Books

David Diop and translator Anna Moschovakis win $86K International Booker Prize for At Night All Blood is Black

David Diop is the first French author to win the International Booker Prize.

David Diop is the first French author to win the International Booker Prize

David Diop (left) and translator Anna Moschovakis have won the 2021 International Booker Prize for At Night All Blood is Black. (International Booker Prize)

The 2021 International Booker Prize has been awarded to At Night All Blood is Black, written by David Diop and translated from French by Anna Moschovakis. 

The £50,000 ($86,990 Cdn) prize will be split between Diop and Moschovakis this year, to provide the author and translator with equal recognition.

The International Booker Prize is awarded annually for a single book that is translated into English and published in the United Kingdom or Ireland.

At Night All Blood is Black portrays a young man's descent into madness and tells the underreported story of the Senegalese, who fought for France on the Western Front during the First World War. After his best friend is mortally wounded in combat, Alfa, the protagonist, is alone amidst the savagery of the trenches. He throws himself into fighting with renewed vigour, but soon begins to frighten even his own comrades. 

Born in 1966 in Paris, Diop is the first French author to win the International Booker Prize. He was raised in Senegal and now lives in France, where he is a professor of 18th-century literature at the University of Pau. 

At Night All Blood is Black is Diop's second novel. It was shortlisted for 10 major prizes in France. It is currently being translated into 13 languages.

Moschovakis is a poet, author and translator. Her works include the James Laughlin Award–winning poetry collection You and Three Others Are Approaching a Lake

At Night All Blood is Black was chosen from a shortlist of six books by a panel of five judges, chaired by Lucy Hughes-Hallett, cultural historian and novelist.

"This story of warfare and love and madness has a terrifying power. The protagonist is accused of sorcery, and there is something uncanny about the way the narrative works on the reader...it had cast a spell on us," said Hughes-Hallett in a statement.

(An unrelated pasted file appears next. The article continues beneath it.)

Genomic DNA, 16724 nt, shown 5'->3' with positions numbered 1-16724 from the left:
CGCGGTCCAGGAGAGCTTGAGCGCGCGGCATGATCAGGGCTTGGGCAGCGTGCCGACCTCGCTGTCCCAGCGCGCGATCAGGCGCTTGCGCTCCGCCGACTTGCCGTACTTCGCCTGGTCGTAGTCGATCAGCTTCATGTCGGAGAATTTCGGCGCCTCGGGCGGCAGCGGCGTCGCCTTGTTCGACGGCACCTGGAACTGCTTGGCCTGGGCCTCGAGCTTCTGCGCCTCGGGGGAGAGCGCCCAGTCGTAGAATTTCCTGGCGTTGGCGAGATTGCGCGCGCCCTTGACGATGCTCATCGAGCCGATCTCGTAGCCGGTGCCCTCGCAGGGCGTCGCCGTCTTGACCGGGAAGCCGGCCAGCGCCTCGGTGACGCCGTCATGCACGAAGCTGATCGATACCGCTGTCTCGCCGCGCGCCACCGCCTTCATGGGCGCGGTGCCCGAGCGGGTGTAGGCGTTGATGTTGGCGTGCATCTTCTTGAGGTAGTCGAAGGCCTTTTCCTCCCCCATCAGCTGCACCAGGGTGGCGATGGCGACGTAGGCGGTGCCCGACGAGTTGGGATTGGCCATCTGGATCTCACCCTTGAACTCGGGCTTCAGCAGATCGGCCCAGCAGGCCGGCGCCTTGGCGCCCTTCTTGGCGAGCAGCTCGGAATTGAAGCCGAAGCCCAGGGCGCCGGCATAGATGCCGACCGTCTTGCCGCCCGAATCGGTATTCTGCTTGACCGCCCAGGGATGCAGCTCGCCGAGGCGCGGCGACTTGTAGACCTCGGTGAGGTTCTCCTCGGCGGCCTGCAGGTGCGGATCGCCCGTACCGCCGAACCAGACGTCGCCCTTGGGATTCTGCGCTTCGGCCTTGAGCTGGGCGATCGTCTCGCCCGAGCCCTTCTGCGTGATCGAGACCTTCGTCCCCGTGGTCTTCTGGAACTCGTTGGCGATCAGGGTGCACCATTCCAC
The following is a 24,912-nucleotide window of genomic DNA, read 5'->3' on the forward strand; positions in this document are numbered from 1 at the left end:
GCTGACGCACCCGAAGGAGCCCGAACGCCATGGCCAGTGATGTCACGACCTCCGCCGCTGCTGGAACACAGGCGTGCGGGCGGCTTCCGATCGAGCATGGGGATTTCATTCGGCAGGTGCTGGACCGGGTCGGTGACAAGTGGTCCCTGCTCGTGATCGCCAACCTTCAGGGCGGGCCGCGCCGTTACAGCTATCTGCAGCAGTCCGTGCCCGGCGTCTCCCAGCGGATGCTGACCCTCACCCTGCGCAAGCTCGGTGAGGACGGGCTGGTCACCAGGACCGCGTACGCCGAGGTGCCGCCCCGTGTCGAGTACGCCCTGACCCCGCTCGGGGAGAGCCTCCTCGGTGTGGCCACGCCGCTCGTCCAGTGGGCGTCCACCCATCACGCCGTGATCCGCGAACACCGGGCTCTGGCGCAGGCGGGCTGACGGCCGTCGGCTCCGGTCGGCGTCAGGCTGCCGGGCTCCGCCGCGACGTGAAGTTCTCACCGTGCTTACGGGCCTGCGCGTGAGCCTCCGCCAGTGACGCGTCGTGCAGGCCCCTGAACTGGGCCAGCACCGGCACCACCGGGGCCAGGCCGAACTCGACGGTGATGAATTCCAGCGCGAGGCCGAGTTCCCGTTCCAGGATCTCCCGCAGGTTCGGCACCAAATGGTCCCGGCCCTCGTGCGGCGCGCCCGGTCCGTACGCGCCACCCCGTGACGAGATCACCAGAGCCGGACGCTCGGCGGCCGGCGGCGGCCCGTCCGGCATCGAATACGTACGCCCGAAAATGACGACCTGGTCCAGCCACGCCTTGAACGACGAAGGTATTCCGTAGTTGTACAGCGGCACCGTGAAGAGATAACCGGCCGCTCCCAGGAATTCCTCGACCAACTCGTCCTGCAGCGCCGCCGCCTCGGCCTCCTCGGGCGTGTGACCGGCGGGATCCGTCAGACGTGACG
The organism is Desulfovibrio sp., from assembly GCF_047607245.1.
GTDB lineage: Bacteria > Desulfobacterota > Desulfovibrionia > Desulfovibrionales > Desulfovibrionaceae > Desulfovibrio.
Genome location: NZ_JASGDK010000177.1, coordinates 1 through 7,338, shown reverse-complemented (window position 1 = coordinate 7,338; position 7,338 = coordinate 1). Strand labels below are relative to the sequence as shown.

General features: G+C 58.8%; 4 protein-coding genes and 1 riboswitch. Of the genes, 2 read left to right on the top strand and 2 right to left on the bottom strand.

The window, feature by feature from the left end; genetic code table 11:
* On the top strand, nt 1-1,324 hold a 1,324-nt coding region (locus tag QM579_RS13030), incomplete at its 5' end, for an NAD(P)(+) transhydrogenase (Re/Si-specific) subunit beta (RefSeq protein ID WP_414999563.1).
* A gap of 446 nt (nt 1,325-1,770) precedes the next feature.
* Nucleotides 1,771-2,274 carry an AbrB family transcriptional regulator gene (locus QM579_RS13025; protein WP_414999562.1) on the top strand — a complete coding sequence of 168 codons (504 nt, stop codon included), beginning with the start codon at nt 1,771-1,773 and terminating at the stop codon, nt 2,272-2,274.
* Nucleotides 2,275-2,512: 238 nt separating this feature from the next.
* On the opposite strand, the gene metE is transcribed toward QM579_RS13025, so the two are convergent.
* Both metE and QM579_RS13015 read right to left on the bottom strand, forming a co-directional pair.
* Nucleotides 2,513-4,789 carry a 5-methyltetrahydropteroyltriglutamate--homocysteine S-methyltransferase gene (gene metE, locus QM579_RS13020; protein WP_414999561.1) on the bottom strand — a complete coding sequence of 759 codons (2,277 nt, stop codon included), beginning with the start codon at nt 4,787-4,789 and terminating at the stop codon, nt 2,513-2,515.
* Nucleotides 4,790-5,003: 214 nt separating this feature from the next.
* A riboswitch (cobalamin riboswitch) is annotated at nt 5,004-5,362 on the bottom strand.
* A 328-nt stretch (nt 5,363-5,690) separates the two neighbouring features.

The rest of the jury was comprised of Ethiopian Canadian writer and journalist Aida Edemariam, British professor and historian Olivette Otele, Indian British writer Neel Mukherjee and Hungarian British poet and translator George Szirtes.

The winner was announced during a virtual celebration from Coventry Cathedral in England.

Add some “good” to your morning and evening.

A variety of newsletters you'll love, delivered straight to you.

Sign up now

Comments

To encourage thoughtful and respectful conversations, first and last names will appear with each submission to CBC/Radio-Canada's online communities (except in children and youth-oriented communities). Pseudonyms will no longer be permitted.

By submitting a comment, you accept that CBC has the right to reproduce and publish that comment in whole or in part, in any manner CBC chooses. Please note that CBC does not endorse the opinions expressed in comments. Comments on this story are moderated according to our Submission Guidelines. Comments are welcome while open. We reserve the right to close comments at any time.

Become a CBC Member

Join the conversationCreate account

Already have an account?

now